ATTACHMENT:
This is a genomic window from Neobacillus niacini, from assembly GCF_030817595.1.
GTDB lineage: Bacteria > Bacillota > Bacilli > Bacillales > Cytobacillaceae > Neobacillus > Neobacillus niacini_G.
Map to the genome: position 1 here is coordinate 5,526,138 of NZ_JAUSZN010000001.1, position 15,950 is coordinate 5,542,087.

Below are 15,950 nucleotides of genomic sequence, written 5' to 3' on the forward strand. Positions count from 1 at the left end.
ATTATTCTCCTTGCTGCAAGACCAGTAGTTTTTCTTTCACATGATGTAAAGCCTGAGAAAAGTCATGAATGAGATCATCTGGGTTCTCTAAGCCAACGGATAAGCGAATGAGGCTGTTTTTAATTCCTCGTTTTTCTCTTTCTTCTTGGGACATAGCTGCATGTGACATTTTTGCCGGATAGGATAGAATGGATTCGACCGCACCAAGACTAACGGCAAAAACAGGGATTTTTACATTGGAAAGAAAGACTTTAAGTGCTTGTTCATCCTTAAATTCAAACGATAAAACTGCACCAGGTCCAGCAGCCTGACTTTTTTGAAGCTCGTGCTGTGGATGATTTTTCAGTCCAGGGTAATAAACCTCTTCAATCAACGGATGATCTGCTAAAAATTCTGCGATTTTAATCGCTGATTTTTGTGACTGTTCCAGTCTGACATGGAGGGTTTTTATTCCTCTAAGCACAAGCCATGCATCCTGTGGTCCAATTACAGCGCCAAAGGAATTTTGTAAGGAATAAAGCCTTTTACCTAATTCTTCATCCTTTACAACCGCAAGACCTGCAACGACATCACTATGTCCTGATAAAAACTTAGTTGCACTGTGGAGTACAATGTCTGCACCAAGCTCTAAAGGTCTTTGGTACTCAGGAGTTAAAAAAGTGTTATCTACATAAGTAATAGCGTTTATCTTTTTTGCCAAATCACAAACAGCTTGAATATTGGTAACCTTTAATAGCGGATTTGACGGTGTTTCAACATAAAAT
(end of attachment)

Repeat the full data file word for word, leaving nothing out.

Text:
This is a genomic window from Neobacillus niacini, from assembly GCF_030817595.1.
GTDB lineage: Bacteria > Bacillota > Bacilli > Bacillales > Cytobacillaceae > Neobacillus > Neobacillus niacini_G.
Map to the genome: position 1 here is coordinate 5,526,138 of NZ_JAUSZN010000001.1, position 15,950 is coordinate 5,542,087.

Below are 15,950 nucleotides of genomic sequence, written 5' to 3' on the forward strand. Positions count from 1 at the left end.
ATTATTCTCCTTGCTGCAAGACCAGTAGTTTTTCTTTCACATGATGTAAAGCCTGAGAAAAGTCATGAATGAGATCATCTGGGTTCTCTAAGCCAACGGATAAGCGAATGAGGCTGTTTTTAATTCCTCGTTTTTCTCTTTCTTCTTGGGACATAGCTGCATGTGACATTTTTGCCGGATAGGATAGAATGGATTCGACCGCACCAAGACTAACGGCAAAAACAGGGATTTTTACATTGGAAAGAAAGACTTTAAGTGCTTGTTCATCCTTAAATTCAAACGATAAAACTGCACCAGGTCCAGCAGCCTGACTTTTTTGAAGCTCGTGCTGTGGATGATTTTTCAGTCCAGGGTAATAAACCTCTTCAATCAACGGATGATCTGCTAAAAATTCTGCGATTTTAATCGCTGATTTTTGTGACTGTTCCAGTCTGACATGGAGGGTTTTTATTCCTCTAAGCACAAGCCATGCATCCTGTGGTCCAATTACAGCGCCAAAGGAATTTTGTAAGGAATAAAGCCTTTTACCTAATTCTTCATCCTTTACAACCGCAAGACCTGCAACGACATCACTATGTCCTGATAAAAACTTAGTTGCACTGTGGAGTACAATGTCTGCACCAAGCTCTAAAGGTCTTTGGTACTCAGGAGTTAAAAAAGTGTTATCTACATAAGTAATAGCGTTTATCTTTTTTGCCAAATCACAAACAGCTTGAATATTGGTAACCTTTAATAGCGGATTTGACGGTGTTTCAACATAAAAT